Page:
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Strategic Management - Functional Strategy

Financial Strategy - Finance Marketing, Human Resource, Management Information Systems and logistics

   Posted On :  26.06.2018 10:46 pm

May types of financial analyses are used in strategic decision making these include ration analysis, break –even analysis and not present value analysis.

Financial Strategy
 
May types of financial analyses are used in strategic decision making these include ration analysis, break –even analysis and not present value analysis. Financial strategies are needed to
 
To raise capital with short-term debt, long-term debt, preferred stock, or common stock.
 
To lease or buy fixed assets.

To determine an appropriate dividend payout ration.
 
To use LIFO (Last –in, First –out), FIFO (First-in, First – out), or a market-value accounting approach.
 
To extend the time of accounts receivable.
 
To establish a certain percentage discount on accounts within a specified period of time.
 
To determine the amount of cash that should be kept on hand.
 
1. Ratio Analysis
 
Ration analysis has been accepted as an effective tool of financial analysis. The systematic use of ratios leads to interpreting financial statements of a business enterprise. Ration is expressed in terms of proportion or percentage relationship between two sets of phenomena. For instance, the proportion (ratio) of gross profit to sale.
 
Analysis of financial ratios as a tool of strategic analysis may be utilized in two ways: Firstly – an analyst may compare the present ratio with the past and the expected future. For instance, the current ratio i.e. the ratio of current assets to current liabilities – for the present year may be compared with current ratio of the preceding year to ascertain the level of improvement or deterioration.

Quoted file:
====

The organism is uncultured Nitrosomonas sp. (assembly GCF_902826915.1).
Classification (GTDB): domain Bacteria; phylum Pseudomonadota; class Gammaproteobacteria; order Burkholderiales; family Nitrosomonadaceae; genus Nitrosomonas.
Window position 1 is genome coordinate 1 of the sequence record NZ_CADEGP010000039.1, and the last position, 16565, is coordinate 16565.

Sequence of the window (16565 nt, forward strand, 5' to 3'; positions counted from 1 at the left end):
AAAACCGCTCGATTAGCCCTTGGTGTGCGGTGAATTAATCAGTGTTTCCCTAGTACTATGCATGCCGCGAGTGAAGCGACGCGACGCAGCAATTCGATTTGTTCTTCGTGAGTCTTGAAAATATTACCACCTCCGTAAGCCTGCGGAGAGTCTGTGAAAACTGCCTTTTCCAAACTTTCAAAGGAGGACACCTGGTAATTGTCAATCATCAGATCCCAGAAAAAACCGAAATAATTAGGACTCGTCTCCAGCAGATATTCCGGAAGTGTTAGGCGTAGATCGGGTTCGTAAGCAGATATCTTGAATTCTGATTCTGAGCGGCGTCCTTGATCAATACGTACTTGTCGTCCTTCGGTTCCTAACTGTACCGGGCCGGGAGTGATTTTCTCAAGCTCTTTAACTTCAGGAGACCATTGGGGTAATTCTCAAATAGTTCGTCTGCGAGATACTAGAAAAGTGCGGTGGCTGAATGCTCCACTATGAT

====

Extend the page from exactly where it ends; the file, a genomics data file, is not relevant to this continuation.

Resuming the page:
This trend analysis may be the pace setter or the eye opener for future performance of the organization. Secondly – ratios may trend analysis may be the pace setter or the eye opener for future performance of the organization. Secondly – ratios may also be utilized to compare the performance of the firm with an identical firm in the same industry or the other industry. This comparison will provide the basis of assessing the strength and weaknesses of other competitors in the market.
 
Ratios may be classified under four broad heads:
 
             Liquidity
 
             Activity
 
             Profitability
 
             Capital structure / Leverage Ratio.
 
i. Liquidity Ratios
 
Liquidity ratios seek to confirm the ability of the firm to fulfil its short term obligations. If the firm has greater liquidity than the commitments due for payment, it means the firm has unutilized surplus which may be invested or used in such a manner that the rate of return is optimal. The firm may also put the funds in the expansion of business or diversification of its activities to increase rate of return on investment.